From the Road Runner Mobile Amphitheater in Charlotte...that's all folks, see you in Asheville.

Wednesday, October 20, 2010

Uptown Amphitheater - Raleigh, NC - 9.17.10

The Black Crowes
Raleigh Downtown Amphitheater
Raleigh, North Carolina
September 17, 2010

Acoustic Set

Cold Boy Smile
Under A Mountain
Garden Gate
East Virginia Blues (1st time played)
What Is Home
Ballad In Urgency >              
Wiser Time
Whoa Mule
Thorn In My Pride
My Morning Song

Electric Set

Halfway To Everywhere
I Ain't Hiding
Twice As Hard
A Conspiracy
Title Song
Downtown Money Waster>
Share The Ride
She Talks To Angels
Goodbye Daughters of the Revolution
Sting Me
Oh Sweet Nuthin'

There might not be a smoother intro in this band's catalog right now than the music that precedes Cold Boy Smile and the song that follows.  So good.  The sweet sounds of the intro tonight went for a good three minutes and could well have gone on for another five or six and nobody would have minded.  Fine stuff coming from the stage. 

"Nice to see y'all this evening, for us to get together here in
the Raleighwood and share some moonlight"

Words spoken by a man from Georgia who lives in California standing in Raleigh wearing an 'I heart Tulsa' shirt.  Things had started off well...just easy, nice, laid back and comfortable.  Nobody was in a hurry to get anywhere.

A first-time cover of the East Virginia Blues was unveiled next and the good people of North Carolina were thrilled to hear their state name-checked in the first verse.  Luther just doin' the damn thing on the electric mandolin, down home acoustic picking from Rich and a little harmony on the verses of this one had the acoustic set batting 1.000 at this point, going a flush 4-for-4 right out of the gate.  Raleigh had themsleves a good old fashioned hootenanny.  Keeping things going were the really nice middle verses and back end of What Is Home with Luther again laying it down while Adam talked back on the keys during the night's first jam.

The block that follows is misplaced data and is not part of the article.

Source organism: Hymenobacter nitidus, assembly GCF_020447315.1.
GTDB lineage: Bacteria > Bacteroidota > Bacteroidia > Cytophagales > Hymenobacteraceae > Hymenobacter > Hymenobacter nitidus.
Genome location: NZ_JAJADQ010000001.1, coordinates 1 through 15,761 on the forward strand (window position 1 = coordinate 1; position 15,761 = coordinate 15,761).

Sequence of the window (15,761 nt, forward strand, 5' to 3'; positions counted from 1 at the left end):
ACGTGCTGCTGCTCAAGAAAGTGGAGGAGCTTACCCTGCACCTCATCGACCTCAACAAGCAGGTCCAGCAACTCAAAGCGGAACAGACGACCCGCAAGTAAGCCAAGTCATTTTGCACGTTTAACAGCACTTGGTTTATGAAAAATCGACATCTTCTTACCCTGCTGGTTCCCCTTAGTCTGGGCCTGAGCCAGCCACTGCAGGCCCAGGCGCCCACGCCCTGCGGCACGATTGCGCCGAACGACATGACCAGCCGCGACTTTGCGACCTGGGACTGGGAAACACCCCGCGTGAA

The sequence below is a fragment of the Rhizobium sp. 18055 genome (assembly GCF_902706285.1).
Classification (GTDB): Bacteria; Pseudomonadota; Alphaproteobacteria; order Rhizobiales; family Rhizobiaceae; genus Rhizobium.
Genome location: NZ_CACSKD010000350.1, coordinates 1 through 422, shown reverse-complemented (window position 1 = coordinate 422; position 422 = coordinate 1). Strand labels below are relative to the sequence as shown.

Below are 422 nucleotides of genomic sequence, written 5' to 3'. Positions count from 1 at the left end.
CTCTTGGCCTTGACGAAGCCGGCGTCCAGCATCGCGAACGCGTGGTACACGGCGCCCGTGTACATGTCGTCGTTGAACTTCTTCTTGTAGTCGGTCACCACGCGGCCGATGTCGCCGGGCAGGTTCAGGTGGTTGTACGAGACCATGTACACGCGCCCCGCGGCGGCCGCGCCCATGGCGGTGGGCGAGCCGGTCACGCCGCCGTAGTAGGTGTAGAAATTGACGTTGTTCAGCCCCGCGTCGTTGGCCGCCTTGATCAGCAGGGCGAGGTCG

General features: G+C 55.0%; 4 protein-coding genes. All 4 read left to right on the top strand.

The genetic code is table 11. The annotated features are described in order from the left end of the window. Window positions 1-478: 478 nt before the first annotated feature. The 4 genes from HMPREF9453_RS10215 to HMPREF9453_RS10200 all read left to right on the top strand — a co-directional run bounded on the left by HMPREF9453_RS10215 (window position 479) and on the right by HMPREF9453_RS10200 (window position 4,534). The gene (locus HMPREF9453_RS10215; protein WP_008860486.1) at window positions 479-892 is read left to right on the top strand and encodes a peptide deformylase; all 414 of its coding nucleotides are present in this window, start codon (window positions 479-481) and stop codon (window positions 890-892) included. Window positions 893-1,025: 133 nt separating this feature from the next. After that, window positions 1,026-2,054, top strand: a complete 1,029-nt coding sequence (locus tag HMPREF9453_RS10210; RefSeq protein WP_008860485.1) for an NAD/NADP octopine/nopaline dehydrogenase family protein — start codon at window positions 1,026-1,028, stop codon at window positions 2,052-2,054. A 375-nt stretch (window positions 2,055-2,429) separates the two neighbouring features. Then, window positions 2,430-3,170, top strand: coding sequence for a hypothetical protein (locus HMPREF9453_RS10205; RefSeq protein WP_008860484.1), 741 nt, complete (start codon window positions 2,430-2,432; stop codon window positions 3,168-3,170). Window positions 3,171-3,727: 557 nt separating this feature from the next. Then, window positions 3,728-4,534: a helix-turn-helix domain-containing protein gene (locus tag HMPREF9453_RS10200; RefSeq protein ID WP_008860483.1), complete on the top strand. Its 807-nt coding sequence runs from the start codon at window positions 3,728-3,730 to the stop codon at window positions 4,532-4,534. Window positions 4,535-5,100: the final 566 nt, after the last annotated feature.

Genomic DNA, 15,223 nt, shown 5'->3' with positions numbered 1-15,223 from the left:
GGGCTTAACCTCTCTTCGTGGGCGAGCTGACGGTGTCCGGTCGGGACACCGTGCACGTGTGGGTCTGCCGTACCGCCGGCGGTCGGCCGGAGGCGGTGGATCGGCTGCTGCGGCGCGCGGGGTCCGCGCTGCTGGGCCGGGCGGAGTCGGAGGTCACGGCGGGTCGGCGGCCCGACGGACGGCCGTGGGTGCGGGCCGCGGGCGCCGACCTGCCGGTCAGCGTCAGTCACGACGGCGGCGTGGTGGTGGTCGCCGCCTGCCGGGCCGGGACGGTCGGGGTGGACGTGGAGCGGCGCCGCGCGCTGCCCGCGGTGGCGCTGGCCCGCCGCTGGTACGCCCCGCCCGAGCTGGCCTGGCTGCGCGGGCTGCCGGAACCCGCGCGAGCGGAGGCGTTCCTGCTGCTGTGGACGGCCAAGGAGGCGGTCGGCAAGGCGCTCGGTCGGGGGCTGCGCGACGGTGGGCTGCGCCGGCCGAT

A ten-minute Ballad In Urgency followed with some great moments toward the end as Wiser Time came along...and if you will, allow us to spend the next long paragraph talking about Wiser Time from tonight.  We've decided that from here on out, we're not going to call Adam, Luther and Rich's individual parts in Wiser Time "solos" anymore.  From now on we will refer to these moments as personal time.  After Adam had his, Luther either jumped on a surfboard made out of lightning or a hovercraft from the future he had hiding in front of his monitor because he went completely off the reservation for a few minutes.  Virgil turned to Eunice and said, "That there's a skunk tone, a real lip curler."  And he was right; it did sound pretty foul.  There's no photographic evidence to confirm this but somebody else claimed at one point Luther's eyes rolled back up into his head during a simultaneous remote viewing session but our office hasn't been able to confim this.  We'll simply say his personal time was well spent.  Right about then, just as everyone in the crowd ran out of air freshener, Rich came along and it got even nastier.  His first few notes sounded like he was talking with his guitar.  It was like a class demonstration on filfthiness.  Any moment where everyone else steps back and lets Rich go off on a journey of personal time is time well spent for everyone.  It could be during I Ain't Hiding, Oh Sweet Nuthin, the Tied Up and Swallowed breakdown, a Share the Ride jam or Wiser Time..whenever he's pile-driving the train downhill and hits those corners going full-on filfth you have to just stand there and go, "Damn."  Like we've been saying here all tour long...whether or not you're a fan of the "new" Wiser Time, whether you'd be happier than a thief in the vault to hear it every night or if you think it gets played too much, the fact is it gives everyone in the room a chance to watch while these guys just play.  There's a difference between watching Rich play a song straight through, like say Twice As Hard that doesn't veer off course improvisationally or go anywhere opposed to watching him jump off a cliff and not hit the ground.  It's a fun ride, even when it makes your lip curl.